Biological Invasions

, Volume 12, Issue 8, pp 2509–2522 | Cite as

Are mangroves in the tropical Atlantic ripe for invasion? Exotic mangrove trees in the forests of South Florida

  • James W. Fourqurean
  • Thomas J. SmithIII
  • Jennifer Possley
  • Timothy M. Collins
  • David Lee
  • Sandra Namoff
Original Paper


Two species of mangrove trees of Indo-Pacific origin have naturalized in tropical Atlantic mangrove forests in South Florida after they were planted and nurtured in botanic gardens. Two Bruguiera gymnorrhiza trees that were planted in the intertidal zone in 1940 have given rise to a population of at least 86 trees growing interspersed with native mangrove species Rhizophora mangle, Avicennia germinans and Laguncularia racemosa along 100 m of shoreline; the population is expanding at a rate of 5.6% year−1. Molecular genetic analyses confirm very low genetic diversity, as expected from a population founded by two individuals. The maximum number of alleles at any locus was three, and we measured reduced heterozygosity compared to native-range populations. Lumnitzera racemosa was introduced multiple times during the 1960s and 1970s, it has spread rapidly into a forest composed of native R. mangle, A. germinans, Laguncularia racemosa and Conocarpus erectus and now occupies 60,500 m2 of mangrove forest with stem densities of 24,735 ha−1. We estimate the population growth rate of Lumnitzera racemosa to be between 17 and 23% year−1. Populations of both species of naturalized mangroves are dominated by young individuals. Given the long life and water-dispersed nature of propagules of the two exotic species, it is likely that they have spread beyond our survey area. We argue that the species-depauperate nature of tropical Atlantic mangrove forests and close taxonomic relatives in the more species-rich Indo-Pacific region result in the susceptibility of tropical Atlantic mangrove forests to invasion by Indo-Pacific mangrove species.


Botanic gardens Bruguiera Lumnitzera Forest structure Population genetics 



David T. Jones and the staff at the Kampong of the National Tropical Botanic Garden provided unfettered access to their grounds and helped to document the history of the introduction of B. gymnorrhiza there. Our work would not have been possible without their full cooperation and assistance. We thank Mary Collins for help in obtaining information on non-native mangrove species at FTBG, and a cooperative agreement between FTBG and Miami-Dade County Department of Environmental Resources Management, Environmentally Endangered Lands Program. This study was partially supported by research funds of FTBG allocated to the Plant Molecular Systematics and Conservation Genetics lab jointly operated by FTBG and FIU. The help of K. Balentine, D. Broeksteeg, J. Eells, M. Eygenraam, H. de Groot, F. Scheibler and G. Tiling during field sampling is gratefully acknowledged. This manuscript was improved by the input of four anonymous reviewers. T. J. Smith received financial support from the Terrestrial, Freshwater and Marine Ecosystem Program of the US Geological Survey. This is contribution # 461 of the Southeast Environmental Research Center and contribution # 176 of the Tropical Biology Program at Florida International University. Mention of product and/or trade names does not imply endorsement on the part of the US Government.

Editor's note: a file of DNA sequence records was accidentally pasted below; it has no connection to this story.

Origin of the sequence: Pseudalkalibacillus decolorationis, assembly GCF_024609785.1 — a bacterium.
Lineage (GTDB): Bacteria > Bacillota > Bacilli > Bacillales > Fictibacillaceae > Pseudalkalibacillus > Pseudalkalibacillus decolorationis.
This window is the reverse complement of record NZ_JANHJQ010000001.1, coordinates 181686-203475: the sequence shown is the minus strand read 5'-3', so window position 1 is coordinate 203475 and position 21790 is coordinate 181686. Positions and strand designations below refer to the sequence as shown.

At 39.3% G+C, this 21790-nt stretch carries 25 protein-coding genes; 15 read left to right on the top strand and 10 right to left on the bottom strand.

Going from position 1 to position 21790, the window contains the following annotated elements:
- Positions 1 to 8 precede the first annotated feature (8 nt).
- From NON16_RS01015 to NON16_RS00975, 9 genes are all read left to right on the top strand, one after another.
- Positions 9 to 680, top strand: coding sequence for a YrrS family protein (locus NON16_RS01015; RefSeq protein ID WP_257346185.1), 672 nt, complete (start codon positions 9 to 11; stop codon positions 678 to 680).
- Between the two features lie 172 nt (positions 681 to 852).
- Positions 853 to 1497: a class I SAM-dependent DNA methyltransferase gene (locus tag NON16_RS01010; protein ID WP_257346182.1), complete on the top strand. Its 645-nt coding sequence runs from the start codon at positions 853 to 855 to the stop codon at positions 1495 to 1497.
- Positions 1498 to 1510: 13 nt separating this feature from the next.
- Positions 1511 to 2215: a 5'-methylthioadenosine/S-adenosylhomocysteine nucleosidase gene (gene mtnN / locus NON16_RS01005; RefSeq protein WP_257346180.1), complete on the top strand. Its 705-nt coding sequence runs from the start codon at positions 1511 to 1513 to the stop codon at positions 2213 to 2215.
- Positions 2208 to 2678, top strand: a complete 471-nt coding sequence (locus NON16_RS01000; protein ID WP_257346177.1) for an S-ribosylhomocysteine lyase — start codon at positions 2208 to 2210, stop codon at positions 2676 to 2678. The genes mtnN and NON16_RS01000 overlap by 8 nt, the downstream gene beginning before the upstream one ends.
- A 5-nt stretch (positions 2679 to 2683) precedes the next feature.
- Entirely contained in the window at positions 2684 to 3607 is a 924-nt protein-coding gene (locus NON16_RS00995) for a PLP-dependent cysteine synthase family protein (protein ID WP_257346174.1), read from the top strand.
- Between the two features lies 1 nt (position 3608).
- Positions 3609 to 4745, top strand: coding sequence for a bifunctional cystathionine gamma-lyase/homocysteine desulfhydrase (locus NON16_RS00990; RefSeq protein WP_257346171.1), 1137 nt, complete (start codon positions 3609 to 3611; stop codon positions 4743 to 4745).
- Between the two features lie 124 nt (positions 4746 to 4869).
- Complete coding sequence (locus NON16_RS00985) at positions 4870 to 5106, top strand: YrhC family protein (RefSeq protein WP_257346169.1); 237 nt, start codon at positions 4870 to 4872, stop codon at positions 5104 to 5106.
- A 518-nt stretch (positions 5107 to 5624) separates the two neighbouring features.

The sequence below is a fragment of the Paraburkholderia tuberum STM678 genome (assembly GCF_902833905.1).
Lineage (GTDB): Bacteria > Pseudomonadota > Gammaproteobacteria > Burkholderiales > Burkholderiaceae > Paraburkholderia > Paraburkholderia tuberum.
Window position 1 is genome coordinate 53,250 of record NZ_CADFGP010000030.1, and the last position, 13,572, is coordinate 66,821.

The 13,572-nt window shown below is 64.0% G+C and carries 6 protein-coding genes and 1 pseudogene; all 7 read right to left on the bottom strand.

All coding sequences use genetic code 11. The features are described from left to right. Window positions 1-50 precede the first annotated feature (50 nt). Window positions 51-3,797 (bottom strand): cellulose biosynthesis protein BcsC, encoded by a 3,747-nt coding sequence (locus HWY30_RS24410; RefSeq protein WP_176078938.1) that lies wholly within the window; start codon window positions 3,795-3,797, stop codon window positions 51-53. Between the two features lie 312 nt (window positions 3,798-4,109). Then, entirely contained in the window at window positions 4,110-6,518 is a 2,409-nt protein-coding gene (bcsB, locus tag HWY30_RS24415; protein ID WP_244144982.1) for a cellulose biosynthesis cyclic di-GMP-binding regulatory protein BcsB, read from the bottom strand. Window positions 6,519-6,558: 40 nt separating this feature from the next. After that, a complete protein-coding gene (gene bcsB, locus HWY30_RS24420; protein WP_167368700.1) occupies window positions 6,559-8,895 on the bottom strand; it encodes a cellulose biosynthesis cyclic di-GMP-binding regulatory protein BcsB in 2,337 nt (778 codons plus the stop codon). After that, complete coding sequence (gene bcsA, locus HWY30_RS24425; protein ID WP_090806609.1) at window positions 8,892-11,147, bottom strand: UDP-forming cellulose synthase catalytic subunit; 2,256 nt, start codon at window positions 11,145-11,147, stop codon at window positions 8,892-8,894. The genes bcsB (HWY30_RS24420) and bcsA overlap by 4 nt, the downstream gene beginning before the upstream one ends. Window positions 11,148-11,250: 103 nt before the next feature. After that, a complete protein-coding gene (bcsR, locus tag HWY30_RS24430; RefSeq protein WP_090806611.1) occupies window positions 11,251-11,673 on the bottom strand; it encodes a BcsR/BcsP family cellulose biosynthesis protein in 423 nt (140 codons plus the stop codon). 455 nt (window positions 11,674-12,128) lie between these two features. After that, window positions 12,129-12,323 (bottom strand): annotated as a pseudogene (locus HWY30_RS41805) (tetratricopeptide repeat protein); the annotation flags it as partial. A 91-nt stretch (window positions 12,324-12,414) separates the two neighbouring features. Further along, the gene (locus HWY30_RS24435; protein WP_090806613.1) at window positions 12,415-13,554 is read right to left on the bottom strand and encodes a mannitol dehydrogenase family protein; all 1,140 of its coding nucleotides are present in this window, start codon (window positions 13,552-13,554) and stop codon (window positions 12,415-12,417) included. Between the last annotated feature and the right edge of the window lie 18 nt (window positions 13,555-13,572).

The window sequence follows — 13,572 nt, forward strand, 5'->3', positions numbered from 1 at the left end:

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Copyright information

© Springer Science+Business Media B.V. 2009

Authors and Affiliations

  • James W. Fourqurean
    • 1
    • 2
    • 3
  • Thomas J. SmithIII
    • 4
  • Jennifer Possley
    • 3
  • Timothy M. Collins
    • 1
    • 5
  • David Lee
    • 1
  • Sandra Namoff
    • 1
    • 3
  1. 1.Department of Biological SciencesFlorida International UniversityMiamiUSA
  2. 2.Marine Science Program and Southeast Environmental Research CenterFlorida International UniversityNorth MiamiUSA
  3. 3.Center for Tropical Plant ConservationFairchild Tropical Botanic GardenMiamiUSA
  4. 4.Southeastern Ecological Science Center, United States Geological SurveySt. PetersburgUSA
  5. 5.Division of Environmental BiologyNational Science FoundationArlingtonUSA

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